The Green Collar Community

From Rochdale, England to Rochdale, Berkeley: a brief history of the origins of modern cooperatives

Rochdale Pioneer’s Museum, Toad Land, Rochdale.
This photo is licensed with Some rights reserved by AdamKR under a Creative Commons License.

By Kara Alba

Although cooperative economies originated indigenously in different forms across cultures and continents, the Rochdale Equitable Pioneers’ Society is credited for developing the framework under which western consumer cooperatives, and those following the model internationally, operate today.


On August 15, 1844 the Rochdale Equitable Pioneers’ Society was formed by 30 members, both weavers and other manufacturers.{1} Although the town of Rochdale was amidst “the hungry forties” when the society was formed, the founding members were largely relatively well-paid skilled artisans, some self-employed, who were deeply inspired by Robert Owen and the idealism of a better social order. {2} With lessons from prior ventures in cooperation in mind, the founding members framed the now famous Rochdale Principles, and planned to follow Dr. William King’s suggestion to start with a storekeeping operation that provided self-employment to members and to grow gradually into a cooperative community.{3} Capital was obtained through a loan from the Weaver’s Association and weekly member contributions to a fund, and was used to buy enough supplies to open a consumer cooperative.{4} They leased the ground floor of a warehouse on Toad Lane, and after repairs were made and the shop set up there was little money left to buy stock.{5} Retrospectively, the founding members reflected that this was beneficial because it prevented purchasing too much quantity or unpopular items and forced them to open their store with only a little butter, sugar, and  flour, one sack of oatmeal, and a few candles.{6}

The store opened part-time on December 21, 1844. A trade depression in 1847 might have bankrupted the Pioneers’ Society, but it survived at least partly because it did not give credit, nor allowed its share capital to be withdrawn. Members with financial difficulties were able to sell their shares to other members. The closing of the local bank and the purchase of a library from a failed literary society, helped the Pioneers’ Society grow rapidly as their shop became both the best custodian of working class savings, and the foremost educational institution in the town.{7} By 1851 the shop was open daily and offered drapery, tailoring, butchery, footwear, a newsroom and a library on multiple floors of the warehouse. Membership had increased to 600 and was growing. In 1850 the Pioneers’ Society founded the Rochdale Cooperative Manufacturing Society, but by 1862 the firm converted to a traditionally managed joint stock company due to selling shares to non-worker investors in an effort to expand.{8}


For years the failure of the mill as a worker-owned cooperative was felt as a blow to the ideal of workplace democracy, but the Pioneers’ Society’s model has served as a foundation for countless consumer cooperatives and worker-owned businesses, like Berkeley’s Rochdale Apartments, a project of the Berkeley Student Cooperative. Today the shop on Toad Lane is a museum (freshly remodeled in anticipation of the United Nations’ 2012 “Year of Co-operatives”) which preserves many of the Rochdale Equitable Pioneers’ Society’s original organizing documents and provides many resources online, including a self-help guide from the late 1850s.{9}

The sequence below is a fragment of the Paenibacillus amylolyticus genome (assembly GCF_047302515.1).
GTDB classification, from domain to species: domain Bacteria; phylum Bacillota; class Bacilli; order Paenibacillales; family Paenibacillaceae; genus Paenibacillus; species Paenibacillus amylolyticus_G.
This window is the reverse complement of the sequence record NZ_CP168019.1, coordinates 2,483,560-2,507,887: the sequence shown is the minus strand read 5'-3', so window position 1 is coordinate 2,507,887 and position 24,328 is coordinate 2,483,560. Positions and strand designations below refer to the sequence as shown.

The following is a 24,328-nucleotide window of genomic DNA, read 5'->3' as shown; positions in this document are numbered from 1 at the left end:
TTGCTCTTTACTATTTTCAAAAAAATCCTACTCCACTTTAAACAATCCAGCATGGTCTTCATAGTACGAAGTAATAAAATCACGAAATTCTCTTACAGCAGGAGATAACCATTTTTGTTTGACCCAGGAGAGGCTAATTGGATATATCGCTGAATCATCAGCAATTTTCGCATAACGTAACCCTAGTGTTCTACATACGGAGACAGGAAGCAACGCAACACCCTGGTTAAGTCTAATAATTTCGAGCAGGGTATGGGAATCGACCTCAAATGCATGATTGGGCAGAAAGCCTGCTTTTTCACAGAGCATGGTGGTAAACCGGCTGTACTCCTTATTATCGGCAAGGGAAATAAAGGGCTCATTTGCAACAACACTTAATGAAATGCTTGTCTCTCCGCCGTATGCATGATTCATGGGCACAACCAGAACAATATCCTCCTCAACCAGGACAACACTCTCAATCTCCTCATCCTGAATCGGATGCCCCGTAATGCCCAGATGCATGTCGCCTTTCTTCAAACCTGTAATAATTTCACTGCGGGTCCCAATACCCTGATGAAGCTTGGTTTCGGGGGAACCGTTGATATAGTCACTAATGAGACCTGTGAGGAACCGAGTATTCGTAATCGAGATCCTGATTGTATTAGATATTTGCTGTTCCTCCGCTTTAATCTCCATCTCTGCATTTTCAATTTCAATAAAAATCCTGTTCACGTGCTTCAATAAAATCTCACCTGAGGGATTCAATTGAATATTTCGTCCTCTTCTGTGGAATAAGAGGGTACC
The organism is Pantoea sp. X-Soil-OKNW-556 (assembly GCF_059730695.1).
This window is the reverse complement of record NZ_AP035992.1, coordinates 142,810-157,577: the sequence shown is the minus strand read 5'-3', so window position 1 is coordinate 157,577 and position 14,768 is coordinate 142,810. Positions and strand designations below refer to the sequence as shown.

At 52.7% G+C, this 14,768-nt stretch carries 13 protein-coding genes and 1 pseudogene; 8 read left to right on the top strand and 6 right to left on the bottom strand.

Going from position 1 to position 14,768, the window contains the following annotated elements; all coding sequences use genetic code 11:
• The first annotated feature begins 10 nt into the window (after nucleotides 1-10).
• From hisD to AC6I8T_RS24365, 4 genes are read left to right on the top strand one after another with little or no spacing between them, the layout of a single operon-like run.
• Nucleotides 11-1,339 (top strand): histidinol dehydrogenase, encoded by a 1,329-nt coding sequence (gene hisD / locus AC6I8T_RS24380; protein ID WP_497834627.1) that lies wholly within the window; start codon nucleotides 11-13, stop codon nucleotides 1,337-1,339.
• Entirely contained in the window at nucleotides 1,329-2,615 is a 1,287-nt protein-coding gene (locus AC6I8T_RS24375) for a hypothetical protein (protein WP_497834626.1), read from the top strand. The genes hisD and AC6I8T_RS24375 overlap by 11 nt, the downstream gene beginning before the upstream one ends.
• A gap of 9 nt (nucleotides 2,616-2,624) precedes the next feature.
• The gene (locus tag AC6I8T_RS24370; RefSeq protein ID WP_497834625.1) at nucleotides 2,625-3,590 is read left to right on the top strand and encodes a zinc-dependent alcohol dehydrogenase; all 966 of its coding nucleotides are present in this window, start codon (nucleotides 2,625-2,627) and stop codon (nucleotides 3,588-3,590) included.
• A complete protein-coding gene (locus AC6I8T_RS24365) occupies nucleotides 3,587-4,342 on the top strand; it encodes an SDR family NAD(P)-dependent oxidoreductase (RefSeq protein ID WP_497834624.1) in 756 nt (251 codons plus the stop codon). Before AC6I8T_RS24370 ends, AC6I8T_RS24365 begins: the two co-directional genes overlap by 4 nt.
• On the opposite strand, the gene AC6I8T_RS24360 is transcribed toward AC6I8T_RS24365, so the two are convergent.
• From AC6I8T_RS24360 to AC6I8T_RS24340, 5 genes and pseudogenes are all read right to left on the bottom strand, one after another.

As cooperative businesses gain momentum in the near future, it is important to take not only the Rochdale Principles and the successes and failures of the Pioneers’ Society, but also the focus on cooperatives as a community. The Pioneers’ Society was focused on promoting the development of other cooperatives. They informed Rochdale by using their business space as an educational center for lectures, discussions, a reading room, and a library. They inspired associates to form other cooperative enterprises, including a sick and burial society, a card manufacturing society, a building society, and an insurance company. Finally, they incubated other cooperative businesses by distributing their goods through the Co-operative Wholesale Society. The Rochdale Principles might be the tool that has spelled success for the modern cooperative, but the Rochdale Pioneers’ Society’s encouragement of cooperative communities will be the tool to ensure success for cooperatives in the future.


*This photo is licensed with  Some rights reserved by AdamKR under a Creative Commons License.
1. Dorothy Greaves, Original Members of the Rochdale Equitable Pioneers Society Limited, available at
2. Rochdale Pioneers Museum, Toad Lane Brochure, The Home of Co-operation (1995) available at
3. Id.
4. Frank T. Adams & Gary B. Hansen, Putting Democracy to Work 13-14 (Rev. ed. 1992).
5. Rochdale Pioneers Museum at 15.
6. Id.
7. Id. at 16.
8. Id. at 18.
9. Rochdale Pioneers Museum, Learning Resources, available at